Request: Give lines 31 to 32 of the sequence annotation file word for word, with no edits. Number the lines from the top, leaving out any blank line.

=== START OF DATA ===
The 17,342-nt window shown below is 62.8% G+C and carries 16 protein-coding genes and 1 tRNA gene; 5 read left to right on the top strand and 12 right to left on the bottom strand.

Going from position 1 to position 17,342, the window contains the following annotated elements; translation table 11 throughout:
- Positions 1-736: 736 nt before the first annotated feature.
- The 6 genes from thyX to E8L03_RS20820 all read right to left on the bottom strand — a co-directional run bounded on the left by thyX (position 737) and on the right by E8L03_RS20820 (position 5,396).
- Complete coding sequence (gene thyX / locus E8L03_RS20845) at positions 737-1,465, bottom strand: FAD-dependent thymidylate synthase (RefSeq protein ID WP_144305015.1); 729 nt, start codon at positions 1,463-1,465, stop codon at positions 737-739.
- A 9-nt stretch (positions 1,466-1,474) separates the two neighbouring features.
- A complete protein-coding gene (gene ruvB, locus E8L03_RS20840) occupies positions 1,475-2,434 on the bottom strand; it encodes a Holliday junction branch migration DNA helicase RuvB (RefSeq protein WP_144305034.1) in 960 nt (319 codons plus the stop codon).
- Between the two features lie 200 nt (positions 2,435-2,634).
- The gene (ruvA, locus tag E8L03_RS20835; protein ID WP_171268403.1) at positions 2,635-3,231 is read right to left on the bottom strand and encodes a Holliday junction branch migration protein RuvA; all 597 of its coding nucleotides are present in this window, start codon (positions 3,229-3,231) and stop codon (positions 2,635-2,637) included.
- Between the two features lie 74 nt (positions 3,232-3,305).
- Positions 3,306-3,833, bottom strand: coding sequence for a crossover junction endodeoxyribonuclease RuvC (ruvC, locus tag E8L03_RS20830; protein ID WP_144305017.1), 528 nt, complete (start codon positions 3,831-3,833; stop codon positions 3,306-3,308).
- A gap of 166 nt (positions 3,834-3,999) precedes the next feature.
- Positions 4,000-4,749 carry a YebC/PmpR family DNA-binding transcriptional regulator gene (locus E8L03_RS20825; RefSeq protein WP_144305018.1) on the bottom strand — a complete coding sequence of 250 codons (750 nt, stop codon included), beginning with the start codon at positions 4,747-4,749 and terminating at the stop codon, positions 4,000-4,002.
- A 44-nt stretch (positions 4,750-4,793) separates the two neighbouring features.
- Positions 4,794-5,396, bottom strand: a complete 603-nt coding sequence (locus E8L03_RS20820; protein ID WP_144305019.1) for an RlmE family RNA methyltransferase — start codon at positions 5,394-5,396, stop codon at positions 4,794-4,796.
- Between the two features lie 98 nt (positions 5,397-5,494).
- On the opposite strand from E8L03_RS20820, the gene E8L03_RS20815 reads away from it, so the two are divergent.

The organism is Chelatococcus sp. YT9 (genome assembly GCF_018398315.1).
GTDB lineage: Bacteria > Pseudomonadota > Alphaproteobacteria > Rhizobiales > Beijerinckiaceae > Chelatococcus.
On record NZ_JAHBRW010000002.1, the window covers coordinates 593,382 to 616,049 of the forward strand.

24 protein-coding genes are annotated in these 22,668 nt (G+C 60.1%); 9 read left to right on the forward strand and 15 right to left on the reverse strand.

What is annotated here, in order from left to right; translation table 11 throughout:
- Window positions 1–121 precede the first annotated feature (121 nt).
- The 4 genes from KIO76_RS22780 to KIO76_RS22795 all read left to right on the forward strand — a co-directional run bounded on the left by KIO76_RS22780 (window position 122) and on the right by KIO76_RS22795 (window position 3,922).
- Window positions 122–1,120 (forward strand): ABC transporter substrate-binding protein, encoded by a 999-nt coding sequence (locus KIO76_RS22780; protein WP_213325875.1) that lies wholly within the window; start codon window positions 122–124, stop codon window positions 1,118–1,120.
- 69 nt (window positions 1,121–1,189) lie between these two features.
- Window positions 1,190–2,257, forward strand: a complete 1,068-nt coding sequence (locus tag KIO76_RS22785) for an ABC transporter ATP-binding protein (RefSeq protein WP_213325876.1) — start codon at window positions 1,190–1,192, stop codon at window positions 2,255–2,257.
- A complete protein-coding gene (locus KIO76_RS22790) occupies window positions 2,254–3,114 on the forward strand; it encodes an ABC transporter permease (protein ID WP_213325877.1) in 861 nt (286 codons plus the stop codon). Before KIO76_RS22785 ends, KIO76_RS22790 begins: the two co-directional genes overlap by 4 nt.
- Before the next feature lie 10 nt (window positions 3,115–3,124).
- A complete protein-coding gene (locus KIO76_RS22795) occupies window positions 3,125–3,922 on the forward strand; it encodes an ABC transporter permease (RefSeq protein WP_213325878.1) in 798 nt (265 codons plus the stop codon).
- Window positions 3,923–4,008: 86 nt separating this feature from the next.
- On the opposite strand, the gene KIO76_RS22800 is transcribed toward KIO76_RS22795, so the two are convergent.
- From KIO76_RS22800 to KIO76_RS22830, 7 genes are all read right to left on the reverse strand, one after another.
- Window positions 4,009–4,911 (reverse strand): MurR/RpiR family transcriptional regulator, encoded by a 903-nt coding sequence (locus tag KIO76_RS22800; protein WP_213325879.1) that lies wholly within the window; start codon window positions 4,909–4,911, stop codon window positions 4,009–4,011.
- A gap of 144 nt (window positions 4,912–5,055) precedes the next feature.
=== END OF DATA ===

- Window positions 3,923–4,008: 86 nt separating this feature from the next.
- On the opposite strand, the gene KIO76_RS22800 is transcribed toward KIO76_RS22795, so the two are convergent.